Buddhi Krishna Baga Shrestha is set to pierce his tongue for the eighth time in the famous tongue piercing festival at Bode of Madhyapur Thimi Municipality.

The tongue piercing festival is observed on the second day of the Nepali New Year, as part of Bisket Jatra celebrated exclusively in Bhaktapur district.

Baga Shrestha, 48, had volunteered to get his tongue pierced for four consecutive years from 2005 to 2008 and later, for three years in a row from 2017 to 2019.

Last year, the festival was only limited to formal offerings by a limited number of priests due to the COVID-19 pandemic.

This year, however, people of Bhaktapur had objected to the authorities' decision to ban public celebrations of the festival and a writ was filed at the Supreme Court. The apex court had later given order to the authorities saying it was the people's right to celebrate the festival in the way they wanted.

A person wishing to pierce his tongue has to be from the Shrestha clan of Newar community.

Before him Juju Bhai Basan Shrestha had volunteered to pierce his tongue for eight consecutive years.

On the day of the festival, a one-foot long needle, soaked in oil for a month, is pierced through the tongue of the volunteer, amid much fanfare.

The devotee then takes a round of the town. But, before going for the tongue piercing ritual, one has to fast for three days.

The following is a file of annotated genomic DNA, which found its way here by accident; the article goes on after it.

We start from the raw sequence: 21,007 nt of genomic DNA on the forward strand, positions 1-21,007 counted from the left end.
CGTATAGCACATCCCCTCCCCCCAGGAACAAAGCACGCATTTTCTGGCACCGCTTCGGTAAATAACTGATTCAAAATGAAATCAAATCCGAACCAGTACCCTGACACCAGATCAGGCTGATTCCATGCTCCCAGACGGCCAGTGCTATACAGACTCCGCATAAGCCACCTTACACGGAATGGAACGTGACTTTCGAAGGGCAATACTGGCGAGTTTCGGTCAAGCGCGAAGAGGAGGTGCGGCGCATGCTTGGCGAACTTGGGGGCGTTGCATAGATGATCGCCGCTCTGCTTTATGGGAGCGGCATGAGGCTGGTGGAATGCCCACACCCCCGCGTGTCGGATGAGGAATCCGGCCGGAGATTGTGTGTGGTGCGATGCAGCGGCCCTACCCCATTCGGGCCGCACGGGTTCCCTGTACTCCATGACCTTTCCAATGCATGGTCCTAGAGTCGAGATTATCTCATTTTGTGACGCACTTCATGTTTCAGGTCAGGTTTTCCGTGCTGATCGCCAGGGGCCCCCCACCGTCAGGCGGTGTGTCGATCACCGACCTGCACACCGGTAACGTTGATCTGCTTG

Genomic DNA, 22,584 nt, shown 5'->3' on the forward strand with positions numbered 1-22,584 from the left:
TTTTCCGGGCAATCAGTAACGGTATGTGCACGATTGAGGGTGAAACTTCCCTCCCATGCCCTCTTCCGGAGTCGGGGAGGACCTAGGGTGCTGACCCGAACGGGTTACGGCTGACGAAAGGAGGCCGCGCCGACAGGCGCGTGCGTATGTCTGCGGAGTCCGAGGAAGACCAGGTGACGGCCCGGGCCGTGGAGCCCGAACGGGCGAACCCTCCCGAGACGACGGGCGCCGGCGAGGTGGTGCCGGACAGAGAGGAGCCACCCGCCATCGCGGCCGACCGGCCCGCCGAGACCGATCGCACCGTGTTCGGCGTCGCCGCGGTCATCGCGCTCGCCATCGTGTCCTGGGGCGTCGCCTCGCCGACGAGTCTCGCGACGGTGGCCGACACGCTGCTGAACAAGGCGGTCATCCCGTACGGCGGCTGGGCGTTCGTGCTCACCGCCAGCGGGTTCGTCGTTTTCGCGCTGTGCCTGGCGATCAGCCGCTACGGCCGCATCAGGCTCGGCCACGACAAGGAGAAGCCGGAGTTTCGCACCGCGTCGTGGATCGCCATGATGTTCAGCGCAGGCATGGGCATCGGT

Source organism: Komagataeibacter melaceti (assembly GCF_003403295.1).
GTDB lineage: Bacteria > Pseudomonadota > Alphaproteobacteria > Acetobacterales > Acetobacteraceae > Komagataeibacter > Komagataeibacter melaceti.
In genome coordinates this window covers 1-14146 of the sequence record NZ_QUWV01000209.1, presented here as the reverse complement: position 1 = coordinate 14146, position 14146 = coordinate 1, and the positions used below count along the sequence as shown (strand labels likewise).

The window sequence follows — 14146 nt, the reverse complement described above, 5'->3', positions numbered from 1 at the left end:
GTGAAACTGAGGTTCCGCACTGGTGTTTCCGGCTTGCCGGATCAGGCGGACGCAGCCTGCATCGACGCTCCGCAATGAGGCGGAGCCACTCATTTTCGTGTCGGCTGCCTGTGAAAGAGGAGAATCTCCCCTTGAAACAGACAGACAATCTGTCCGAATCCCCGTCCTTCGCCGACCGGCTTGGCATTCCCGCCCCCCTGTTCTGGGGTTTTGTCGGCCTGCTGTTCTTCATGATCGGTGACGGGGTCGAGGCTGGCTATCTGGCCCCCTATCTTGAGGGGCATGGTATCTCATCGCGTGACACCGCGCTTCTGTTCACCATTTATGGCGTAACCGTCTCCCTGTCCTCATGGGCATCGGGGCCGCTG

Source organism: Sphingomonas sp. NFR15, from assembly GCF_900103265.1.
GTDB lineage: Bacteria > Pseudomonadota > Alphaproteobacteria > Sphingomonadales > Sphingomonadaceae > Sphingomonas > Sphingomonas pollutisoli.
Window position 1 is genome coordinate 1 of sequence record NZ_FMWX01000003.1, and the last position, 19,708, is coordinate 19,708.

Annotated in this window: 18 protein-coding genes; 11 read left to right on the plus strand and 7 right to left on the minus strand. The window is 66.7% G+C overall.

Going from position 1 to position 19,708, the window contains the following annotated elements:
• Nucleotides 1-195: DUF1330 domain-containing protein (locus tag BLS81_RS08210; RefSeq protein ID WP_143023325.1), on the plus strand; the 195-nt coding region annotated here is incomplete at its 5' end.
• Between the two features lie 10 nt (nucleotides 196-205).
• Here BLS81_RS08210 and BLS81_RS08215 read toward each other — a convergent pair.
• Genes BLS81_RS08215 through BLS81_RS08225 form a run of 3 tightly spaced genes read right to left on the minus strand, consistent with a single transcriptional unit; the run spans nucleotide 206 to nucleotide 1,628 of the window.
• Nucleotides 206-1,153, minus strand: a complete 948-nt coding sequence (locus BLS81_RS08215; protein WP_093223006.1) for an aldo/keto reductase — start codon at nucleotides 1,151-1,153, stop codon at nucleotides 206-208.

It is believed that volunteers will be blessed with good health, prosperity and good fortune after participating in the event. Also, the Bode residents believe that the jatra will bring wealth and prosperity to the locals, prevent famine and other natural disasters such as earthquakes.

The festival has been celebrated from the Licchavi era around 1,000 years ago. However, Bode residents do not have records of volunteers participating in the tongue piercing ritual in the last 100 years.

The records state that Harka Narsingh Shrestha was the first volunteer to get his tongue pierced. He had his tongue pierced for 22 consecutive years.

Guthi Sansthan and Madhyapur Thimi Municipality cover the expenses of the festival.

It is believed that the festival was celebrated after the Bode people were able to catch an evil spirit which was tormenting villagers. After catching it, the locals had pierced the tongue of the demon and made him promise not to return to the village. From then onwards, people of Bode have volunteered to pierce the tongue.

A version of this article appears in the print on April 13, 2021, of The Himalayan Times.